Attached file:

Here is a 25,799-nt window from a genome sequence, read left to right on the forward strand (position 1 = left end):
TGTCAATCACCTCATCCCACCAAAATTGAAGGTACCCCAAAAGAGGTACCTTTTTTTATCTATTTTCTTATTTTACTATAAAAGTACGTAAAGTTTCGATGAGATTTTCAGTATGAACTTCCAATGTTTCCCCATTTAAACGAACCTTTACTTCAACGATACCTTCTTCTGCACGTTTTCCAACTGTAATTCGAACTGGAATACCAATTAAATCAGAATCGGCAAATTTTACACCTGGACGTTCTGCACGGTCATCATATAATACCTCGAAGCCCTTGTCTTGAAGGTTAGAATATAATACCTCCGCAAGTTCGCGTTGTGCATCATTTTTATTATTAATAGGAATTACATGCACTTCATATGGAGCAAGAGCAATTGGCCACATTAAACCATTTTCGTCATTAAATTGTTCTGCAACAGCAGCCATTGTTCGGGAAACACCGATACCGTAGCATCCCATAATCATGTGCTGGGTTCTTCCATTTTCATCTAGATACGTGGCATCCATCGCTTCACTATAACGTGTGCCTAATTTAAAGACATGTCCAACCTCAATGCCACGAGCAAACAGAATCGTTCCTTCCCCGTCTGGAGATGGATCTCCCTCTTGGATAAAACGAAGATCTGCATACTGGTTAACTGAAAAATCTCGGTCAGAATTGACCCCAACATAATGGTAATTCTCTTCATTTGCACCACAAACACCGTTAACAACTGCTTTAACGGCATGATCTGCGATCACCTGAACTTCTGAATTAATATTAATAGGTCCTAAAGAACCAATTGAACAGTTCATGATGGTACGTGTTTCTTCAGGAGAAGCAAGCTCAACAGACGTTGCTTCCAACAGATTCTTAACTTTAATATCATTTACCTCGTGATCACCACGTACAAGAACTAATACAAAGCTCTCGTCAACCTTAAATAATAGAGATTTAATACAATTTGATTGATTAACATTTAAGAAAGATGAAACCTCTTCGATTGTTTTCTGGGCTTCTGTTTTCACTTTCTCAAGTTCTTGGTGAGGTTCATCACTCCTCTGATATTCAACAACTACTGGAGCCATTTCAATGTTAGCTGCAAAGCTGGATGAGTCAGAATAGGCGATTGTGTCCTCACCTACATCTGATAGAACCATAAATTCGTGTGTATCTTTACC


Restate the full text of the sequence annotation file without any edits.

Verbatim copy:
Here is a 25,799-nt window from a genome sequence, read left to right on the forward strand (position 1 = left end):
TGTCAATCACCTCATCCCACCAAAATTGAAGGTACCCCAAAAGAGGTACCTTTTTTTATCTATTTTCTTATTTTACTATAAAAGTACGTAAAGTTTCGATGAGATTTTCAGTATGAACTTCCAATGTTTCCCCATTTAAACGAACCTTTACTTCAACGATACCTTCTTCTGCACGTTTTCCAACTGTAATTCGAACTGGAATACCAATTAAATCAGAATCGGCAAATTTTACACCTGGACGTTCTGCACGGTCATCATATAATACCTCGAAGCCCTTGTCTTGAAGGTTAGAATATAATACCTCCGCAAGTTCGCGTTGTGCATCATTTTTATTATTAATAGGAATTACATGCACTTCATATGGAGCAAGAGCAATTGGCCACATTAAACCATTTTCGTCATTAAATTGTTCTGCAACAGCAGCCATTGTTCGGGAAACACCGATACCGTAGCATCCCATAATCATGTGCTGGGTTCTTCCATTTTCATCTAGATACGTGGCATCCATCGCTTCACTATAACGTGTGCCTAATTTAAAGACATGTCCAACCTCAATGCCACGAGCAAACAGAATCGTTCCTTCCCCGTCTGGAGATGGATCTCCCTCTTGGATAAAACGAAGATCTGCATACTGGTTAACTGAAAAATCTCGGTCAGAATTGACCCCAACATAATGGTAATTCTCTTCATTTGCACCACAAACACCGTTAACAACTGCTTTAACGGCATGATCTGCGATCACCTGAACTTCTGAATTAATATTAATAGGTCCTAAAGAACCAATTGAACAGTTCATGATGGTACGTGTTTCTTCAGGAGAAGCAAGCTCAACAGACGTTGCTTCCAACAGATTCTTAACTTTAATATCATTTACCTCGTGATCACCACGTACAAGAACTAATACAAAGCTCTCGTCAACCTTAAATAATAGAGATTTAATACAATTTGATTGATTAACATTTAAGAAAGATGAAACCTCTTCGATTGTTTTCTGGGCTTCTGTTTTCACTTTCTCAAGTTCTTGGTGAGGTTCATCACTCCTCTGATATTCAACAACTACTGGAGCCATTTCAATGTTAGCTGCAAAGCTGGATGAGTCAGAATAGGCGATTGTGTCCTCACCTACATCTGATAGAACCATAAATTCGTGTGTATCTTTACC